Posted March 27, 2013
I love to fish. I caught my first trout on the Housatonic River in Connecticut, where my grandmother used to live. My father took me to Alaska for the Coho salmon run when I was twelve years old. I have fly-fished, spear-fished, and hand-fished. I have walked miles to reach a fishing spot, slept on hard rock and in a cramped boat bunk. I have rousted myself hours before dawn to be on the water at daybreak and I have spent fourteen-hour days in hopeful vigilance, waiting for the adrenaline rush of a strike.
Fishing means a lot to my whole family. When I was an angsty teenager, and couldn’t agree with my parents about anything, I would always say yes to a tuna trip with pops. My younger brother is now twelve, and I can’t get him to do many outdoor adventures with me but he is always down to go fishing. Mom and grandma don’t fish, but they could never resist a locally-caught fresh fish or lobster dinner.
More than anything else with fishing, I love the idea of capturing my own food and harvesting the providence of the sea. I am infatuated with the concept of the “last wild food” and I am desperate when I think that supplies may be running out. I hear stories about the abundance that earlier generations of fishermen found and it tortures me that human greed is responsible for nearly wiping out such a bountiful source. I wish I could eat Bluefin Tuna without feeling the guilt that I am contributing to the extinction of a species.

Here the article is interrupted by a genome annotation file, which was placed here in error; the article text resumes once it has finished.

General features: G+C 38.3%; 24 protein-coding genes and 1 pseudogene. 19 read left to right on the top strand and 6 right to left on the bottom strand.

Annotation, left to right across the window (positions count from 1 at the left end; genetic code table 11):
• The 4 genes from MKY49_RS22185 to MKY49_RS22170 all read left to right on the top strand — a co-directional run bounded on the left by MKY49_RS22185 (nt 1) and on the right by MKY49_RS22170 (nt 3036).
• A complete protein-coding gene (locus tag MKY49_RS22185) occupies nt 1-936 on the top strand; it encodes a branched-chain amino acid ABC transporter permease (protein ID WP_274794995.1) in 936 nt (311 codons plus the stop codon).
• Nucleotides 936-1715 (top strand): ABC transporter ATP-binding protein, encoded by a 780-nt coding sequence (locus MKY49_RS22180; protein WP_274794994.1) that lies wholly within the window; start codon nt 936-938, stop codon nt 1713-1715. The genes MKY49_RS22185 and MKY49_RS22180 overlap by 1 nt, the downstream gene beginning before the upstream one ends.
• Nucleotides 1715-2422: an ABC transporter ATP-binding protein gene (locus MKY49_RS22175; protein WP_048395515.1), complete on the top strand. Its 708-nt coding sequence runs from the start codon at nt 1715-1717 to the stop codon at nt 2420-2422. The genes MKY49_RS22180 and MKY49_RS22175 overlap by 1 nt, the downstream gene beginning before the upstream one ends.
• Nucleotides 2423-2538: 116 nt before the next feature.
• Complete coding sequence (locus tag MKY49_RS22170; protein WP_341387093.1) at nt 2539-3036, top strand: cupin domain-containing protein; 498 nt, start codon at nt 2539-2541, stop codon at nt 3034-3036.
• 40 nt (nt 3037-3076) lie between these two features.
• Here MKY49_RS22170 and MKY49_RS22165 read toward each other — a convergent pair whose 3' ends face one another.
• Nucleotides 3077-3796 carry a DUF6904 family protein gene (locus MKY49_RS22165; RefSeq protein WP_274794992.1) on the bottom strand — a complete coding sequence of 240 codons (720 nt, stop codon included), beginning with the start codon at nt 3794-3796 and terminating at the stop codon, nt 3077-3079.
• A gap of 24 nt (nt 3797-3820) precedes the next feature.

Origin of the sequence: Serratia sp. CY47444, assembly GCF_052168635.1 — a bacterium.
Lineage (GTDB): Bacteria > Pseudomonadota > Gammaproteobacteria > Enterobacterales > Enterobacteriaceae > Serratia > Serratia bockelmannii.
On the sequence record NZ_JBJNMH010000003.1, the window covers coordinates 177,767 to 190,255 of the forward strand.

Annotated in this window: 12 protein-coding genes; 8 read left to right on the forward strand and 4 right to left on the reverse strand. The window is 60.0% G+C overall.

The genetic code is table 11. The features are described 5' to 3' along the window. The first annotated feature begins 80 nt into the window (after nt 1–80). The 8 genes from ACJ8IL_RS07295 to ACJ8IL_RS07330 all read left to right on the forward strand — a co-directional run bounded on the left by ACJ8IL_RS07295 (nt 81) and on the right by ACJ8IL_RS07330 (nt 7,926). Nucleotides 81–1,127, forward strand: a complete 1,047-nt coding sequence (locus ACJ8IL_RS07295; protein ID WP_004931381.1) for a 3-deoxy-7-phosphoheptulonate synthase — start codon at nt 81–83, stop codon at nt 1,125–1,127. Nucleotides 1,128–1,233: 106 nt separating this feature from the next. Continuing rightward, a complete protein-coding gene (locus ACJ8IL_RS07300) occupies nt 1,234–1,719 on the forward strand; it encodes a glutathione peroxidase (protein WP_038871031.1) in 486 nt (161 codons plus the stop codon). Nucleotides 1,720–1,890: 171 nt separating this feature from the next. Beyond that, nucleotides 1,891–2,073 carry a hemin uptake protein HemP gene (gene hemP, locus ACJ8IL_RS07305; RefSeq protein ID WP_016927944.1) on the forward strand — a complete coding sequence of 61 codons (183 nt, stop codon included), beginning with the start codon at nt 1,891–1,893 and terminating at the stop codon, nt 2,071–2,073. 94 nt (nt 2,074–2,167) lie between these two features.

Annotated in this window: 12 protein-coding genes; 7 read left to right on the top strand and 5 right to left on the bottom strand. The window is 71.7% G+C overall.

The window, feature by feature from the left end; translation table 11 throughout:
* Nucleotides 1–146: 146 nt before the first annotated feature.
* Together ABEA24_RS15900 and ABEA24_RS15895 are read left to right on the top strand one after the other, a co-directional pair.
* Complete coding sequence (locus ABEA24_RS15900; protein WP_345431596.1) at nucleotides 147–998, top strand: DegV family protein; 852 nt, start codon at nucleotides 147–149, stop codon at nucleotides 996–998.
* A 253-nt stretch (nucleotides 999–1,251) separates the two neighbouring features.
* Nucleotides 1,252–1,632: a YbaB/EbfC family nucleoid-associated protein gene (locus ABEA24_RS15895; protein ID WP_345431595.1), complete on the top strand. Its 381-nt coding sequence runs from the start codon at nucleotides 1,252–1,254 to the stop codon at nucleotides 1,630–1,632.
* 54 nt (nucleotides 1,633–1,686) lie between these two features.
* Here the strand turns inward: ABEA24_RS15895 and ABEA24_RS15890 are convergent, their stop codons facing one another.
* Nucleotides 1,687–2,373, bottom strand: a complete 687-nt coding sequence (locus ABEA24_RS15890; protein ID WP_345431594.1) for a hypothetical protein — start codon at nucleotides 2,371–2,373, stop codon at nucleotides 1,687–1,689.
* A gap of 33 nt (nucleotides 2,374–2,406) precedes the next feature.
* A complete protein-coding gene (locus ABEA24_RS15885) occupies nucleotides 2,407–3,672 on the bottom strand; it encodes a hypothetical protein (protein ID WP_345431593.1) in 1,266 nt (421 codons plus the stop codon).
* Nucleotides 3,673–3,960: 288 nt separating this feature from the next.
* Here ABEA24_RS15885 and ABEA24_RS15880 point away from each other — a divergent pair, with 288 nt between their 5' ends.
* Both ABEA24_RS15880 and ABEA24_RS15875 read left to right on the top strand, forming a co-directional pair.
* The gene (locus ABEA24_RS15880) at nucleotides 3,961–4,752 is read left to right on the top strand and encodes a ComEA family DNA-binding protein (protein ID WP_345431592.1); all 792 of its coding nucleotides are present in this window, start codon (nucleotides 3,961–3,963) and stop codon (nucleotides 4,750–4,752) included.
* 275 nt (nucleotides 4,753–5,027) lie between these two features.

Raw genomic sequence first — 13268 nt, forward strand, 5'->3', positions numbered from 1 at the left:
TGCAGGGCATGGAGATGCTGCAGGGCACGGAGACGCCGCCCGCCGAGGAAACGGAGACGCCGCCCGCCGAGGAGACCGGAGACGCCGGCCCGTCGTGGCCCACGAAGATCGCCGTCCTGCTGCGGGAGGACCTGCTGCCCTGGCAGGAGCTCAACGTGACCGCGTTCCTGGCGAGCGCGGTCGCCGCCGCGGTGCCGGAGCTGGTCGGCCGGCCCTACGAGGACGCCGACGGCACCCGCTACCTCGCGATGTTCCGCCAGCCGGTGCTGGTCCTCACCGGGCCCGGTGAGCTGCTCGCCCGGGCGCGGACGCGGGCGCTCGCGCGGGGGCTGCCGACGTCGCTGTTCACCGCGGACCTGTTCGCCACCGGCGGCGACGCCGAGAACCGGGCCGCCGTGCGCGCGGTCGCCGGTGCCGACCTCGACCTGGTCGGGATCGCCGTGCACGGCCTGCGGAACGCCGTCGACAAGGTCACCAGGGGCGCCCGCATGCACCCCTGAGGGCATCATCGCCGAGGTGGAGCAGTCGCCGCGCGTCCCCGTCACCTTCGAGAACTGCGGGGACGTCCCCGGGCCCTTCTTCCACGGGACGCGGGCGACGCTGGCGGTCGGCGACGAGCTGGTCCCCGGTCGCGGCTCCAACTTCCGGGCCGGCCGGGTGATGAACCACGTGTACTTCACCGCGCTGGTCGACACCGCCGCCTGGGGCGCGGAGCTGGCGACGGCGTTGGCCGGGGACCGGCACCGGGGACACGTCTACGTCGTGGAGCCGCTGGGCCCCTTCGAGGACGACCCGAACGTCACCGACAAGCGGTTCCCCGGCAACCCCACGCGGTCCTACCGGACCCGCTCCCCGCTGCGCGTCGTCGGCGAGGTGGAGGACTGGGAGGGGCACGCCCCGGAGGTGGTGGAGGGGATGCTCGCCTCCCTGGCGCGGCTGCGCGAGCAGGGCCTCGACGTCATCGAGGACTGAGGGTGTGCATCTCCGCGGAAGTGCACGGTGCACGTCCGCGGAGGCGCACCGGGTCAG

And it’s not just me and my family. Fisheries are essential to the economy of the United States and the world. $199 Billion dollars, 1.7 million American jobs, and millions of people fed is no small fry.
Thankfully, there is a consciousness-shift occurring right now that is called “ecosystems-based management of fisheries”. This means using science to determine how to maintain stable populations of fish, and implementing policy to make it happen. Recently we have begun to see important results that have verified the success of this approach.
Marine Protected Areas (MPAs) are providing safe havens for fish to breed and grow up, similar to National Parks, but under the sea. New scientific evidence shows that these parks, which are relatively new in California are working to rebuild fish populations in the parks, and providing a home base for fish to re-populate habitat throughout the coast.